Building Code Effectiveness Classifications
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Not all communities have equally stringent building codes, nor do all communities enforce their codes with equal vigor. Yet the effectiveness of local building codes can help you predict how well a structure will fare in a hurricane, earthquake, or other natural disaster.
FEMA News Photo
After Hurricane Katrina, photos taken in Louisiana showed completely destroyed homes in the same area as homes with only moderate damage. Homes with superior construction experienced far less damage.
ISO's Building Code Effectiveness Classifications help you distinguish between communities with effective building code enforcement and those with weak enforcement.
The concept is simple: municipalities with effective, well-enforced codes demonstrate better loss experience when catastrophe strikes. Buildings located in such communities — constructed according to current codes — likewise experience less severe loss.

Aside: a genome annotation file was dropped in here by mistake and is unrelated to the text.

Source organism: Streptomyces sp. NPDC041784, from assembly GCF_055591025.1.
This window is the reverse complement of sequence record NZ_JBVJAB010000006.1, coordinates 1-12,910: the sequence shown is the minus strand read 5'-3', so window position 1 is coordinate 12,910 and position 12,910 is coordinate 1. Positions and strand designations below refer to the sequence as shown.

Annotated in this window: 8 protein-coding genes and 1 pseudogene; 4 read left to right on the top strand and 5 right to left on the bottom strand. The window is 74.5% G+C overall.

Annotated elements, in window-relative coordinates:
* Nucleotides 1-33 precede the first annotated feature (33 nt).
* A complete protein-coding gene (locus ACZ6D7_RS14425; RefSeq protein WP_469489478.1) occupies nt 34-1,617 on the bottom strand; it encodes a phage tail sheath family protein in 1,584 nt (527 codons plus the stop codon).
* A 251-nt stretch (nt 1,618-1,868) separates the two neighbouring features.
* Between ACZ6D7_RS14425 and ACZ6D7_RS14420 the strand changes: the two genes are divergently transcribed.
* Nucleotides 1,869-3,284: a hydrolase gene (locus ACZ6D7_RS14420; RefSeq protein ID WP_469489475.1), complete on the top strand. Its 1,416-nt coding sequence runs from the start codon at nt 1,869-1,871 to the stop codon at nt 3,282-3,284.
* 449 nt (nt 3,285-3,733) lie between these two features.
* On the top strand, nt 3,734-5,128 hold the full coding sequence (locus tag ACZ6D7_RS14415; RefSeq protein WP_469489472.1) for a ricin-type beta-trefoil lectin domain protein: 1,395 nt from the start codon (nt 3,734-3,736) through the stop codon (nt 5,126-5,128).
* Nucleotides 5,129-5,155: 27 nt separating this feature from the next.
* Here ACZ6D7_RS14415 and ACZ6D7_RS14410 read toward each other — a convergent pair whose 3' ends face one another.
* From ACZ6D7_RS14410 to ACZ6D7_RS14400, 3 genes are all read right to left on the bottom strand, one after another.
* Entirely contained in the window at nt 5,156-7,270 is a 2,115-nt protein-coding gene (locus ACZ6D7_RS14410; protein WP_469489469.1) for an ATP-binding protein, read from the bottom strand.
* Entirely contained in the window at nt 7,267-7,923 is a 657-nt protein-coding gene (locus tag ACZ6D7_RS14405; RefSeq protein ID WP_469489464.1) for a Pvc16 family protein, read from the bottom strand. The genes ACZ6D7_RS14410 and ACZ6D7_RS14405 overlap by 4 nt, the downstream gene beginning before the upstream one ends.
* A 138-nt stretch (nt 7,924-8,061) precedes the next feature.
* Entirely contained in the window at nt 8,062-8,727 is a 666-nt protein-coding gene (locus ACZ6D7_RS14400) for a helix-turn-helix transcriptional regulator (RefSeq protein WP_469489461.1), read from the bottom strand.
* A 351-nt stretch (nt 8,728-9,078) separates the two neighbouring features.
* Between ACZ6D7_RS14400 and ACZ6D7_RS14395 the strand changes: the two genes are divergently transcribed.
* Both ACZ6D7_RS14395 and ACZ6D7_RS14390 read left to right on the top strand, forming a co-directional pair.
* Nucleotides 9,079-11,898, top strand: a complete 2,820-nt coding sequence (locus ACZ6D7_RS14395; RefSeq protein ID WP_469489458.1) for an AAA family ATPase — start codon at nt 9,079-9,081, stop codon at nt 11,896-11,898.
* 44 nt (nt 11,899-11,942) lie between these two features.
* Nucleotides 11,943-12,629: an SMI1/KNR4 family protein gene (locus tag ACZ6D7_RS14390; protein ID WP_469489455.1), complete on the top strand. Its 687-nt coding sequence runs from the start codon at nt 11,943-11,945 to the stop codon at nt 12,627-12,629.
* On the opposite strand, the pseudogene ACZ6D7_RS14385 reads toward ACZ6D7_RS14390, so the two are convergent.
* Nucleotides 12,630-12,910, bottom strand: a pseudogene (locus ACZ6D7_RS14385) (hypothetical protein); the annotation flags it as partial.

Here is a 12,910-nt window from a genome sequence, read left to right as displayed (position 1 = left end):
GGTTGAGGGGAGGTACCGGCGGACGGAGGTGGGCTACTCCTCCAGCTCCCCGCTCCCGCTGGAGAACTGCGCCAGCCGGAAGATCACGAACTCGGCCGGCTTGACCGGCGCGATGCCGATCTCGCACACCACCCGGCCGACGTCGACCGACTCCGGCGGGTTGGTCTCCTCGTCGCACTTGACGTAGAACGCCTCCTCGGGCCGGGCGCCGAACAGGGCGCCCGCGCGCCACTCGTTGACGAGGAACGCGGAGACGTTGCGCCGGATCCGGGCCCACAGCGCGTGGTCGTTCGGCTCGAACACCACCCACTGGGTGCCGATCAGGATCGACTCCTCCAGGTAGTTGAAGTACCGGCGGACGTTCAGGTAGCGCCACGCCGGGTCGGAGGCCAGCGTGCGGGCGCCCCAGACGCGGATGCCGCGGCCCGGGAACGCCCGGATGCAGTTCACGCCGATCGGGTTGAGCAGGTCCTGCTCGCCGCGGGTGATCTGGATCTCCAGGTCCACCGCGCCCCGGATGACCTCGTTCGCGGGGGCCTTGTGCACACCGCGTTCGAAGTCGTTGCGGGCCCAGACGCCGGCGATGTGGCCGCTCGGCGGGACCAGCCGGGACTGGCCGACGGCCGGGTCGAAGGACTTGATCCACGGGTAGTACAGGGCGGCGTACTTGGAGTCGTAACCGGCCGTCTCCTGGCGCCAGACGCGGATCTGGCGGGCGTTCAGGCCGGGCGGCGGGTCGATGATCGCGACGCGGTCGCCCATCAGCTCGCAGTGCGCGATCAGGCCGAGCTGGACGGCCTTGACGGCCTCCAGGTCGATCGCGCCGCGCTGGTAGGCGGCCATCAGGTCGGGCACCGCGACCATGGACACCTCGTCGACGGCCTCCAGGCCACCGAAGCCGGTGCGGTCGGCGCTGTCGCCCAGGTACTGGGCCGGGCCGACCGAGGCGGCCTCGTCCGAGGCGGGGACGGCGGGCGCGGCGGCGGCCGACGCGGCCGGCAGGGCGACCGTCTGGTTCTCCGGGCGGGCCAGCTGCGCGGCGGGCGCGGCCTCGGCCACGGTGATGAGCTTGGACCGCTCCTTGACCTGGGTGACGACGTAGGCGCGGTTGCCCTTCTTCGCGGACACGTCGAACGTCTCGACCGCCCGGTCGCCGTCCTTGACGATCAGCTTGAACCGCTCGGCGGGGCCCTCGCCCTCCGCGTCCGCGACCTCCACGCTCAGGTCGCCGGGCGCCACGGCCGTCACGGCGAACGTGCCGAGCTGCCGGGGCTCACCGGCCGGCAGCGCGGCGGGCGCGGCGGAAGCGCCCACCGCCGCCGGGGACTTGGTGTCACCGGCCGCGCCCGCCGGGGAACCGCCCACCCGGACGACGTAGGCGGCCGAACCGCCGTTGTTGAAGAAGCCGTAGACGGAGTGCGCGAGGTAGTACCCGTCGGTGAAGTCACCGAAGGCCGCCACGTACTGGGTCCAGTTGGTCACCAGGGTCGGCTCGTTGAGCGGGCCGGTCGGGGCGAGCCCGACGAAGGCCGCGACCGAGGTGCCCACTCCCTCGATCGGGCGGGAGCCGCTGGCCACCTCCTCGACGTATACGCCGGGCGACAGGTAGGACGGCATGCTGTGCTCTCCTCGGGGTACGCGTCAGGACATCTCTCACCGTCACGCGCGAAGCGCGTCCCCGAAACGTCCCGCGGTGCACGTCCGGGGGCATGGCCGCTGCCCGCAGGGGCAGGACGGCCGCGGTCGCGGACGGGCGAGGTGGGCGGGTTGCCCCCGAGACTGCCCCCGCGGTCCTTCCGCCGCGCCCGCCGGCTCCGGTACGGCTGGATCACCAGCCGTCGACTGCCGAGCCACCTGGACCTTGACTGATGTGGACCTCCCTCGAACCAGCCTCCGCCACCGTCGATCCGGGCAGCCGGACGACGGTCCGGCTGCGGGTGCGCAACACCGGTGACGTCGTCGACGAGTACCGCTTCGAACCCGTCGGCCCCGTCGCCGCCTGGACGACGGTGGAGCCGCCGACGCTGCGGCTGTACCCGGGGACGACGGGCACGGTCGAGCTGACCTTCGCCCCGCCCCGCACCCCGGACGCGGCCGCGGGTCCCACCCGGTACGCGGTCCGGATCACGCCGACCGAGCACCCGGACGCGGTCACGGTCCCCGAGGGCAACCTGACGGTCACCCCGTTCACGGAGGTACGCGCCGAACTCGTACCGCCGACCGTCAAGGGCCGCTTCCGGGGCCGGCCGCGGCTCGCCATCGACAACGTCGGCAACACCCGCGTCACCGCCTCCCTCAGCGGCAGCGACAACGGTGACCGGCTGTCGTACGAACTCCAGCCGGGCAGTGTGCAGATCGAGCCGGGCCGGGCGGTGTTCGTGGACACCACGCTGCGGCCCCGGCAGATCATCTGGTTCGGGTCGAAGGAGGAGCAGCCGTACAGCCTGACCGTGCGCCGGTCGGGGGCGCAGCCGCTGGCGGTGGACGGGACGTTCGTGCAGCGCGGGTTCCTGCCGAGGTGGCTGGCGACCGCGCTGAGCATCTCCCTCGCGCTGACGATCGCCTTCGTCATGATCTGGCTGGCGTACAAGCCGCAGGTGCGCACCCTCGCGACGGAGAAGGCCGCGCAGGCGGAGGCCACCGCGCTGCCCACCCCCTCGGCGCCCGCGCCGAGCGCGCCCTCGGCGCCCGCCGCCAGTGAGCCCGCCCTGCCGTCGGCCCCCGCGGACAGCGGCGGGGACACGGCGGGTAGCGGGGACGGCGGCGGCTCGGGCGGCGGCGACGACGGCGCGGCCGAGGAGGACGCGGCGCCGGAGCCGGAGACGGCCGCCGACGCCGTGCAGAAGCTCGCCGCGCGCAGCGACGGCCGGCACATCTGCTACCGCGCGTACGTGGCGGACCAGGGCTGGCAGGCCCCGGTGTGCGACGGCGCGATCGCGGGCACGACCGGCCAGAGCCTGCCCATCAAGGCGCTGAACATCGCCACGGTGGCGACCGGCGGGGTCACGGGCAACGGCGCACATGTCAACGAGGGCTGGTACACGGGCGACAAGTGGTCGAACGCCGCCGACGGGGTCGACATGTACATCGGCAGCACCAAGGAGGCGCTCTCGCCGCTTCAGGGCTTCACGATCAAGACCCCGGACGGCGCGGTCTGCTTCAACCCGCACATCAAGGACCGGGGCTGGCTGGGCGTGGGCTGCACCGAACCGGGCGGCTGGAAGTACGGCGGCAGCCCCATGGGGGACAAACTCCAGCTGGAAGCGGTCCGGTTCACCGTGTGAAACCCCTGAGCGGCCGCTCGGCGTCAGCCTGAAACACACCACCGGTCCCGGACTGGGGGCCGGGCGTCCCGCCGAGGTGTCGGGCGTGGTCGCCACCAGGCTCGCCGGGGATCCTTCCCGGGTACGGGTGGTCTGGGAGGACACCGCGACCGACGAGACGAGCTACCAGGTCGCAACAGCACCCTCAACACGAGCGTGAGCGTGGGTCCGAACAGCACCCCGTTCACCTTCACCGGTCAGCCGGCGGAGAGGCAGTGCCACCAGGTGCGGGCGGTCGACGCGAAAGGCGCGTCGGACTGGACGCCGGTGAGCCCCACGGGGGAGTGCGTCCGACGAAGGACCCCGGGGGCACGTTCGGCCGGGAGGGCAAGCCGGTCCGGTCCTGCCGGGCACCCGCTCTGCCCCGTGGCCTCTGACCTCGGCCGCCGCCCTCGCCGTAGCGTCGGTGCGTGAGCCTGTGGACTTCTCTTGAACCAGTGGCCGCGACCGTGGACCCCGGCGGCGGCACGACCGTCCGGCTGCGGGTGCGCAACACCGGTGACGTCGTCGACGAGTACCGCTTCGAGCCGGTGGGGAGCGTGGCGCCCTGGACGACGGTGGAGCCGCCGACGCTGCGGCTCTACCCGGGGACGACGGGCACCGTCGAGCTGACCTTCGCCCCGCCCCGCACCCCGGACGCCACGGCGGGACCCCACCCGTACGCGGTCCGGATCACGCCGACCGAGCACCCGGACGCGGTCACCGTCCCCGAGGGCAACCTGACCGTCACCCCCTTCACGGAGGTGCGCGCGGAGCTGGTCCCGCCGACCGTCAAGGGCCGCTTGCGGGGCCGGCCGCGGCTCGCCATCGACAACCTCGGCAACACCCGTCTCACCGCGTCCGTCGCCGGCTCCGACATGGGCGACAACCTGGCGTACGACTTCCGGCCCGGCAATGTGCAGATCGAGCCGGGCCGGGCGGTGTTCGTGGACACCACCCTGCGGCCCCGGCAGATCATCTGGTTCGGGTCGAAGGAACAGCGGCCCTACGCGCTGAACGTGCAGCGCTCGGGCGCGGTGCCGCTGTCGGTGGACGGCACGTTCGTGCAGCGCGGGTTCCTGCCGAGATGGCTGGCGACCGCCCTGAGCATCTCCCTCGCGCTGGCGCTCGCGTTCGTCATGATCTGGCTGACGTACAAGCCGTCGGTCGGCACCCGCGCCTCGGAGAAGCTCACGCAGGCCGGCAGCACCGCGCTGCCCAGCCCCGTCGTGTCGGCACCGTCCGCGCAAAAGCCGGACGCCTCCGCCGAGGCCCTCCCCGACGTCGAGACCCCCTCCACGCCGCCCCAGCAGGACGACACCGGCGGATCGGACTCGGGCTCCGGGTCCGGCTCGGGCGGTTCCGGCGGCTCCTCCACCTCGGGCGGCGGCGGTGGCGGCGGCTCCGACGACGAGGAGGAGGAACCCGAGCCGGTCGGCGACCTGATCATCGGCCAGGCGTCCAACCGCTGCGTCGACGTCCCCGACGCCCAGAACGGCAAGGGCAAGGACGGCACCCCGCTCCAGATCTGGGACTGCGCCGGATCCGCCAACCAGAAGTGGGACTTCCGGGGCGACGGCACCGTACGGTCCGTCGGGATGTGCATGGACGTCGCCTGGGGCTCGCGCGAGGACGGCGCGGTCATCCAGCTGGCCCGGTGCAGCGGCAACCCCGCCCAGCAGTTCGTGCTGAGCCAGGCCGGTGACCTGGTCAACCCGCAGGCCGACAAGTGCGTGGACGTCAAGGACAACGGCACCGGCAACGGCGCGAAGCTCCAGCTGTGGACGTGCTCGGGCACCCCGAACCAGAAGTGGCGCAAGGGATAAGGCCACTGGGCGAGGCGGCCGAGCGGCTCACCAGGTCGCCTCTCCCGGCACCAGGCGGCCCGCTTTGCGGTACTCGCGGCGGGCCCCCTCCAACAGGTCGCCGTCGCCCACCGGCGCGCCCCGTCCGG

ISO collects information on the building codes in effect in a particular community, as well as how the community enforces its building codes. We then analyze the data using our Building Code Effectiveness Grading Schedule (BCEGS®) and assign a grade from 1 to 10. Grade 1 represents exemplary commitment to building-code enforcement; Grade 10 indicates no recognizable enforcement. Insurers can use the gradings to grant premium credits for buildings constructed under strictly enforced codes.
ISO gives you BCEGS classifications in the Community Mitigation Classification (CMC) Manual Plus, an electronic manual delivered through ISOnet®.
Building-code information is also available online or on monthly CDs through LOCATION®. You get BCEGS classifications for all street addresses in 48 states, as a flat-file database in convenient tab-delimited format.
The BCEGS program will encourage the implementation and enforcement of effective building codes, resulting in safer buildings, less damage, and lower insurer costs from catastrophes.
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